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Video Game Review – The Stanley Parable

Viral video games are common place now-a-days, but in 2013 we were introduced to The Stanley Parable which took off on the internet hard. It’s no wonder, the game has a clever storytelling mechanic, with a fun but really easy to understand underlying story. But now it’s time for us to step back and look at this title subjectively and decide whether or not The Stanley Parable is worth your time.

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Story

You’re a number, really Stanley. Number 427.

I mean, that is the story of the game. You’re an easily replaceable number who has been a strong cog in the wheel for some time. One day, you decide to stop pressing buttons as you are told and you gain a sort of sentience and want to know more about your employers. You realise all of your colleagues are gone and you set on a journey to go and find your way around these strange offices.

Gameplay

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You cannot jump and straight away if you give it a try, the game will tell you this with an achievement saying that you tried to jump. The gameplay is more or less a case of walking around and clicking on some objects to interact with them, which really isn’t revolutionary.

The game excels in giving us a set of rules which the game explains to you via narration. What happens next however is then down to the player to decide: Do you follow the arbitrary path that you’ve been given, or do you go off tangent? The amount of times I found myself just lounging around the staff room, or hiding inside of a broom closet just because I liked the idea of not progressing and having a bit of banter wit23h the narrator was highly amusing. Basically, with this game, expect to break the rules.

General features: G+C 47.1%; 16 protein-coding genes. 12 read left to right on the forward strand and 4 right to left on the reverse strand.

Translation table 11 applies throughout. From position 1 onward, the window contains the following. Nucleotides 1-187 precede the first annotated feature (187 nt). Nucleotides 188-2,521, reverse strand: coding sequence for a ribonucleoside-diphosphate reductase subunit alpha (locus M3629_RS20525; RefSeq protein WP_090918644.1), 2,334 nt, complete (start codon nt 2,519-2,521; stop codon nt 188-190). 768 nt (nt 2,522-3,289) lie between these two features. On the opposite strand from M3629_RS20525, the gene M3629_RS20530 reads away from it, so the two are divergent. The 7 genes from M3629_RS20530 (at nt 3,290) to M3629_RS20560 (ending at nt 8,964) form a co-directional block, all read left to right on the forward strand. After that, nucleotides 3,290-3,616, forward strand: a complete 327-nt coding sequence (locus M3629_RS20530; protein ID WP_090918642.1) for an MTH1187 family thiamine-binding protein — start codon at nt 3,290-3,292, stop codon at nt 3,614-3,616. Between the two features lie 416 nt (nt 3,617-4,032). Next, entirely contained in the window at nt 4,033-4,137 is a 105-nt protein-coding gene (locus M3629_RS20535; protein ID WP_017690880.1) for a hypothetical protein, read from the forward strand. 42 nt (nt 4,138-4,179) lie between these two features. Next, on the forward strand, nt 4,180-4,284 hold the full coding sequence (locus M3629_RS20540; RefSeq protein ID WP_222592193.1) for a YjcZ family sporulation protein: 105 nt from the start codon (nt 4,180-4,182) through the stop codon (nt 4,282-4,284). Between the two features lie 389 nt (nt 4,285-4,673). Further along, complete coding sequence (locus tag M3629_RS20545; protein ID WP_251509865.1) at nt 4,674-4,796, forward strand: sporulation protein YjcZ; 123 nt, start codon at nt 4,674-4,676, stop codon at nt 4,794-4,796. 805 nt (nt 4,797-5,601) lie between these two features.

Audio

Relatively minimalistic, but the most important point of the game isn’t in the music. It does have some nice ambience which helps to set the tone, but like many indie games, it doesn’t have anything special in the music department. The truly special part of the audio however lies within the voice actors.

The narrator is played by Kevan Brighting, who is a fellow Brit with a damn fine voice if I may say so. The casting was perfect as he speaks with utmost clarity and every emotion that the narrator is feeling is reflected perfectly in his inflections. Honestly, you play this game mostly to hear him speak, so they cast this exquisitely. In March 2014, at the Tobacco Docks in London (same place as Rezzed this year, don’t forget to check our gallery out), the 10th British Academy Games Awards nominated Kevan Brighting for best performer in a video game. He was beaten to the punch by Ashley Johnson (as Ellie from The Last of Us).

Graphics

Have a look through our gallery for The Stanley Parable:

Overall

Should you go running to the hills to go and play this game immediately? I’d argue not, but don’t get me wrong: I’d still recommend playing it at some point. It’s a great little title, but the game suffers with just how short it is. But the very experience of going through the game and hearing the different ways the narrator can taunt you, or help you change your story based upon your rebellious streaks, is worth it.

This isn’t a long game, it’s not a hard game but it is a memorable one. The voice acting is stellar which is exactly as you’d expect from a game of this sort. Whilst there’s not much to do in the gameplay, nor is there much story to cover, there’s enough intrigue on the initial play through to see you go through to the end. Further to this, once you’ve beaten the game once, you’ll want to know all of the different endings and different nuances the game throws at you, depending on how you play the game. It’s also a lot of fun going for some of the achievements. There’s one achievement where you click on a door a certain amount of times, where the narrator then decides to take you on a wild goose chase to click doors and printers. It’s all around fun.